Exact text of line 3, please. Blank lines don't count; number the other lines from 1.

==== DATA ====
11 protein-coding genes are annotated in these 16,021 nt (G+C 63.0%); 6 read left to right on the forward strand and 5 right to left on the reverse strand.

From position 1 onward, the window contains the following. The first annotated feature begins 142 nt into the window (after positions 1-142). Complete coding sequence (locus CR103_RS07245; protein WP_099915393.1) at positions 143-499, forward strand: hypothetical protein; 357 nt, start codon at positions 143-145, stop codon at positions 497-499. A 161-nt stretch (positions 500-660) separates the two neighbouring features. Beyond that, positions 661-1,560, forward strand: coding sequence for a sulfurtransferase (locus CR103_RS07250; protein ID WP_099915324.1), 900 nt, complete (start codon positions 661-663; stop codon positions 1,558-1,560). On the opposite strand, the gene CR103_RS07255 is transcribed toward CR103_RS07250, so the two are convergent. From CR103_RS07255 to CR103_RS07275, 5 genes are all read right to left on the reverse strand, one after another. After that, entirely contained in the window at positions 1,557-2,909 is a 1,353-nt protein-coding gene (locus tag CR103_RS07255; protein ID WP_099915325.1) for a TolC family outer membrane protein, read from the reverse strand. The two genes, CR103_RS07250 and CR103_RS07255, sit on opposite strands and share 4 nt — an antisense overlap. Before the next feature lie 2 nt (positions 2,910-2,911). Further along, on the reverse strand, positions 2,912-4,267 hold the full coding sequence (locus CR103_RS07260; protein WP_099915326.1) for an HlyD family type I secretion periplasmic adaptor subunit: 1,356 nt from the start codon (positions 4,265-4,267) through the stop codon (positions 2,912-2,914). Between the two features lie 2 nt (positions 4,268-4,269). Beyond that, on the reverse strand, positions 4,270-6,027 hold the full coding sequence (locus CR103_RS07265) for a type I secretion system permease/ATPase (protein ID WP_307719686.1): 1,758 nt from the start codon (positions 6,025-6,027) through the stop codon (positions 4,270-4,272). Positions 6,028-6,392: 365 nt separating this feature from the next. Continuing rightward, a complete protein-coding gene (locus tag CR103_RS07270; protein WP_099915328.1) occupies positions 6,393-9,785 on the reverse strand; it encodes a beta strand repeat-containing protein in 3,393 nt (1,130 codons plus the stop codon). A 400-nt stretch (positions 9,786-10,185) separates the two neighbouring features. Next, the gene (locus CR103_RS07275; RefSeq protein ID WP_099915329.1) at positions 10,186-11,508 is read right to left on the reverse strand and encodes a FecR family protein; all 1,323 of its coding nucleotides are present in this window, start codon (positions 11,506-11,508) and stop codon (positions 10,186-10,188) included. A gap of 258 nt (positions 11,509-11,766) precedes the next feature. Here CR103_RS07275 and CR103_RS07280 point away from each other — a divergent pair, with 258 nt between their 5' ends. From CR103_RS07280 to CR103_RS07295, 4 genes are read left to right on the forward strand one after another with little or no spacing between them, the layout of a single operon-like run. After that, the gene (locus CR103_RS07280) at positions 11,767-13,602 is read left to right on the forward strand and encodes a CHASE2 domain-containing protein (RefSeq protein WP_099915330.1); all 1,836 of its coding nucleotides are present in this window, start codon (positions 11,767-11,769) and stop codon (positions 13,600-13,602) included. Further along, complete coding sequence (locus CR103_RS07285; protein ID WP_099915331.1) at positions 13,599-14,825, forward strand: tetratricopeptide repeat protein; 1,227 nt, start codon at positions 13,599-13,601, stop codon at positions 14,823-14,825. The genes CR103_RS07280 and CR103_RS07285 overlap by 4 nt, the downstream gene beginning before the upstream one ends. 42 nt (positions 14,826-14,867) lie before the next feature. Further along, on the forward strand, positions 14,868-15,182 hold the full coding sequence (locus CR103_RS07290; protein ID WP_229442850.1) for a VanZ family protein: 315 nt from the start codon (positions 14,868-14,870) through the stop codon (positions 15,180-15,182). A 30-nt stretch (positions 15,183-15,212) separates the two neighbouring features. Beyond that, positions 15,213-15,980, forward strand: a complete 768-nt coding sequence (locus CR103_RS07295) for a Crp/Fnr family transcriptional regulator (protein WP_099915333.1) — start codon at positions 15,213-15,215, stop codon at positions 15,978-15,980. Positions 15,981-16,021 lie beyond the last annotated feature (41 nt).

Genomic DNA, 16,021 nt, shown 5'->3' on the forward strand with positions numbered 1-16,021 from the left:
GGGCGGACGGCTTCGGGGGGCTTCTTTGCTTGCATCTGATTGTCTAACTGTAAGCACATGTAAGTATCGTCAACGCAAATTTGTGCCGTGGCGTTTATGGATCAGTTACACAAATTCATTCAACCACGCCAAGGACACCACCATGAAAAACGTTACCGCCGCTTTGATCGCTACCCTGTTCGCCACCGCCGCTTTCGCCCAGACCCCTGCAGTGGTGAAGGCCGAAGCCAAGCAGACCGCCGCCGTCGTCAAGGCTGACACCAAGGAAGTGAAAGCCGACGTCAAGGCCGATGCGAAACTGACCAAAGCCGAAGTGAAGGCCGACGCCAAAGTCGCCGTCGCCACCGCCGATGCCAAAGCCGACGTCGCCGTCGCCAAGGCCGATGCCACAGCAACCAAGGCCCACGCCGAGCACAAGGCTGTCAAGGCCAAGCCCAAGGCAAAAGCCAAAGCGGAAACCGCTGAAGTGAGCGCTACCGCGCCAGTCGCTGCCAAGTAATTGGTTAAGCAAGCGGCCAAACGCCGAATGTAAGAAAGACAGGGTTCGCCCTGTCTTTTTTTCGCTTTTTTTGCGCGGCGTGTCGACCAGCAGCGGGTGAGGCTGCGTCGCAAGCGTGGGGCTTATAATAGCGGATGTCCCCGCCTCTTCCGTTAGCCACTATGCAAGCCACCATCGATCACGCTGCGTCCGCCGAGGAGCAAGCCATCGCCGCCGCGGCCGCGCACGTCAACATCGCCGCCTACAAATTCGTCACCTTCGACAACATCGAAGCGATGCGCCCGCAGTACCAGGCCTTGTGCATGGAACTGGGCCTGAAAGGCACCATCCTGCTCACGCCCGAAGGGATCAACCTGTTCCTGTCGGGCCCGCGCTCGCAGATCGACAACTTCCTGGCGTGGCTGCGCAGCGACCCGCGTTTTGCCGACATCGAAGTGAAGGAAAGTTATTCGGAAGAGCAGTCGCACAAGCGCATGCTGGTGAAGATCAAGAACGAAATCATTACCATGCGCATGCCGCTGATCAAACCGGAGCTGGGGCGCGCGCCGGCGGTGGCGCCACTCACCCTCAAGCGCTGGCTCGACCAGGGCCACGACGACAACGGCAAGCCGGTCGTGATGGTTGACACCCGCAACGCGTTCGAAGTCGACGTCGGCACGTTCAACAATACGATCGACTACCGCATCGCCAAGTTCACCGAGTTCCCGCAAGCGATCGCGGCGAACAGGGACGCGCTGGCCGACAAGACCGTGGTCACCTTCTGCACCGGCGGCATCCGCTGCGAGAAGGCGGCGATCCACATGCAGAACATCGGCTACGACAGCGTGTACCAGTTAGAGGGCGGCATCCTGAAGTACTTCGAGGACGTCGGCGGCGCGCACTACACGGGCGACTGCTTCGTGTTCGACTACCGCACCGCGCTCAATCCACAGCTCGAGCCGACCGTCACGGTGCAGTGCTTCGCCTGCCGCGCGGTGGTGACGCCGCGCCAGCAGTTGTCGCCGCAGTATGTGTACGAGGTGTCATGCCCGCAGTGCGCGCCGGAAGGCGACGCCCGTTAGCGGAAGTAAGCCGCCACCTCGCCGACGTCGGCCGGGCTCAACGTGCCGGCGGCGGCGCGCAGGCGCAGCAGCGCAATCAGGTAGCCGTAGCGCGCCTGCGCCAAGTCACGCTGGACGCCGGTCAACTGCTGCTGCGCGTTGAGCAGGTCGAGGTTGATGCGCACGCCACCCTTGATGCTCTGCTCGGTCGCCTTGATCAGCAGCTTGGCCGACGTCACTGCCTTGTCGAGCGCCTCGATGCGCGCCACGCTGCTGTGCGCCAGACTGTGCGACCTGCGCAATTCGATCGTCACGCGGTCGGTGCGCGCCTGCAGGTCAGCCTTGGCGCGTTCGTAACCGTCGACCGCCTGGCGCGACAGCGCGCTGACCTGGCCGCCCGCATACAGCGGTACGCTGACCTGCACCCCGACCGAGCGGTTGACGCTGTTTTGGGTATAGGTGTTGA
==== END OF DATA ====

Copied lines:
Genomic DNA, 16,021 nt, shown 5'->3' on the forward strand with positions numbered 1-16,021 from the left: